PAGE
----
It should be noted that the patterned material 1 denotes a material having the fine pattern 2 a of the stamper 2 transferred thereto and also a material before the fine pattern 2 a of a stamper 2 is transferred. In the following description, for convenience of explanation, the material before and after the fine pattern 2 a of the stamper 2 is transferred to the material will be referred to as the patterned material 1.

The plate 3 may be made of glass, metal, resin, or the like. The plate 3 is harder and has a higher coefficient of elasticity than that of the buffer layer 7, which will be described below, and the plate 3 has the strength and the capacity to be provided with a desired curved surface. The plate 3 has a curved surface C on the upper side thereof, and is disposed on the stage 5 so that the highest portion of the curved surface C is positioned in the center. The curved surface C of the plate 3 may be a spherical surface having the constant curvature, or an aspheric (crooked) surface, that is, a curvature in a region, to which the fine pattern 2 a of the stamper 2 is transferred (hereinafter referred to as a patterned region), is larger than a curvature in a region outside the patterned region. The plate 3 may have any appropriate surface structure to provide a required pressure distribution for forming a predetermined thin film layer T1 (see FIG. 2D), which will be described later. The highest portion of the plate 3 may not be positioned only in the center portion of the patterned region, but may be positioned, for example, in portions other than the center portion. The plate 3 may be configured such that the highest portion of the plate 3 is formed like peaks so as to define a ring-shaped closed region.

The buffer layer 7 is an elastic layer formed on the curved surface C of the plate 3. The buffer layer 7 is made of a material having a lower coefficient of elasticity than that of a material of the plate 3, the patterned material 1, or the stamper 2. The patterned material 1 and the stamper 2 will be described later in detail. The buffer layer 7 having such a lower coefficient of elasticity prevents a position of the patterned material 1 from being moved relative to the stamper 2 when the stamper 2 is pressed against the patterned material 1.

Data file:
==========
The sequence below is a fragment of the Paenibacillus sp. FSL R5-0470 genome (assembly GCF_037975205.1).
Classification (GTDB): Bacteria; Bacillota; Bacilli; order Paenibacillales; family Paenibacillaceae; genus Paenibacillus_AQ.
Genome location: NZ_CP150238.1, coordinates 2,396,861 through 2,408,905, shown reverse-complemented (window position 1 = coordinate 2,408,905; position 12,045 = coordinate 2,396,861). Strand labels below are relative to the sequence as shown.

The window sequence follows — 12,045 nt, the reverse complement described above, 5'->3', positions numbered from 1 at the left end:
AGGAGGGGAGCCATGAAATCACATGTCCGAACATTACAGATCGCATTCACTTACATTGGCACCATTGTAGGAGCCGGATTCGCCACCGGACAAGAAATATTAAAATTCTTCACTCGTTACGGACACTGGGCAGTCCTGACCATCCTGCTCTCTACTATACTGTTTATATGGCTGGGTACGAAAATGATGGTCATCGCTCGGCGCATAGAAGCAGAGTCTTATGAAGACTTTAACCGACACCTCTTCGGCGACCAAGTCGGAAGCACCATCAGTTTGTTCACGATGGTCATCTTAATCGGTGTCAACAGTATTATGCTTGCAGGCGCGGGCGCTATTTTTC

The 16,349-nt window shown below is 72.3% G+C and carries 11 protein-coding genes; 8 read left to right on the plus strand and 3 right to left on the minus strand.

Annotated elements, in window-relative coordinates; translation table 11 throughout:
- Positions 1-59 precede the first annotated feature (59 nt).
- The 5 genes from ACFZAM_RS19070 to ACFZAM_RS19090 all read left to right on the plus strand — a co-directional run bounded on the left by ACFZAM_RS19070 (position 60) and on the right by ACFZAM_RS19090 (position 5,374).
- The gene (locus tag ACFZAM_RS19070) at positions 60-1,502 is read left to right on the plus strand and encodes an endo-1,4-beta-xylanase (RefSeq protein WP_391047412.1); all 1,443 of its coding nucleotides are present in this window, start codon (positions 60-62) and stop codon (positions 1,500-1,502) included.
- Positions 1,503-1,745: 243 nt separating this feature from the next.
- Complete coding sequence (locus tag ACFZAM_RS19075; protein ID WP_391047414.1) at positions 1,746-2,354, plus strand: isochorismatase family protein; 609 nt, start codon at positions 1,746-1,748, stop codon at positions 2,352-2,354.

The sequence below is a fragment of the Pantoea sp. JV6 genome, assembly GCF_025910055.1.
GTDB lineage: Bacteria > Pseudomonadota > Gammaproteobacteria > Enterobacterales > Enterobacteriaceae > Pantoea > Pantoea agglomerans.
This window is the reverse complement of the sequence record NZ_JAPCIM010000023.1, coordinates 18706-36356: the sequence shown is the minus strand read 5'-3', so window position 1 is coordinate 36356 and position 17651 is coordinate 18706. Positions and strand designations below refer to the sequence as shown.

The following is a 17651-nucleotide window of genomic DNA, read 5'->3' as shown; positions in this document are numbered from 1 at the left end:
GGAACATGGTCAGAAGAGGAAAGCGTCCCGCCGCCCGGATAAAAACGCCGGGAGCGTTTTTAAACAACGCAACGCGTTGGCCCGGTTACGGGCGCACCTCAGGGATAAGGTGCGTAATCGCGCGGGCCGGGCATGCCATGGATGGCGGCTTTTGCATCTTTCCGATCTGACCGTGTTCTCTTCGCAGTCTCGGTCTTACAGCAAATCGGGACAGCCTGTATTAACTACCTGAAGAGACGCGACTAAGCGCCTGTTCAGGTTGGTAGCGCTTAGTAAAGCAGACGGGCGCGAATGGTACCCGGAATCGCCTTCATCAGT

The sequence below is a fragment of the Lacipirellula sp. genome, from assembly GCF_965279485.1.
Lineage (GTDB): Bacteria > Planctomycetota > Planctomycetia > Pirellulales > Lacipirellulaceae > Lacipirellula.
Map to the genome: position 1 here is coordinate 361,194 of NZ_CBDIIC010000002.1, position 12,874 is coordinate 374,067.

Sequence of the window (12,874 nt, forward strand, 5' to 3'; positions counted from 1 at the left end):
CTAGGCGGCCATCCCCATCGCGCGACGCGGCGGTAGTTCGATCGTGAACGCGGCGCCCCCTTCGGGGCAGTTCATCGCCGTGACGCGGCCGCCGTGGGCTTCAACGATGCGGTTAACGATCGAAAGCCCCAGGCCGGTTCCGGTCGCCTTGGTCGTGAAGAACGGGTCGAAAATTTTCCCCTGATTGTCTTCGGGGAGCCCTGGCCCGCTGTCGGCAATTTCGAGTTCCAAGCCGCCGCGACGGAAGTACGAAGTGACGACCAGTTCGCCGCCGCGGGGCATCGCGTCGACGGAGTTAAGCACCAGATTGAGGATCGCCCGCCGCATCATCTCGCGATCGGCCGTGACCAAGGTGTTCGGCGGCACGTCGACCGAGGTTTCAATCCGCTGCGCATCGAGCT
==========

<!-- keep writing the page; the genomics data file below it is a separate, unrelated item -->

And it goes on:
A material or a thickness of the buffer layer 7 may be appropriately determined to provide a required pressure distribution for forming the thin film layer T1 (see FIG. 2D), which will be described later. The buffer layer 7 may be made of resin such as polystyrene, polyamide, or polycarbonate, or silicone resin. The buffer layer 7 may include a material such as fluorine to enhance separation of a material from the buffer layer 7, or a layer including a material to enhance the separation may be formed on a surface of the buffer layer 7. The upper surface of the buffer layer 7 corresponds to the curved surface C of the plate 3.

The patterned material 1 is a disk-shaped member, and the fine pattern 2 a formed on the stamper 2 is transferred to the patterned material 1. The patterned material 1 of the first embodiment includes a substrate 10 (see FIG. 2A) and the photo curable resin 6 (see FIG. 2A) applied to the substrate 10 so as to form a pattern formation layer T3 (see FIG. 2D) on the substrate 10, as described below. The substrate 10 and the pattern formation layer T3 will be later described in detail. The photo curable resin 6 may be a well-known resin material having a photosensitive material added thereto. The photo curable resin 6 may be a resin material including cyclo-olefin polymer, polymethyl methacrylate, polystyrene polycarbonate, polyethylene terephthalate (PET), polylactate, polypropylene, polyethylene, polyvinyl alcohol, or the like as a dominant component.

The photo curable resin 6 may be applied to the substrate 10 by the dispensing technique or the spin coating technique.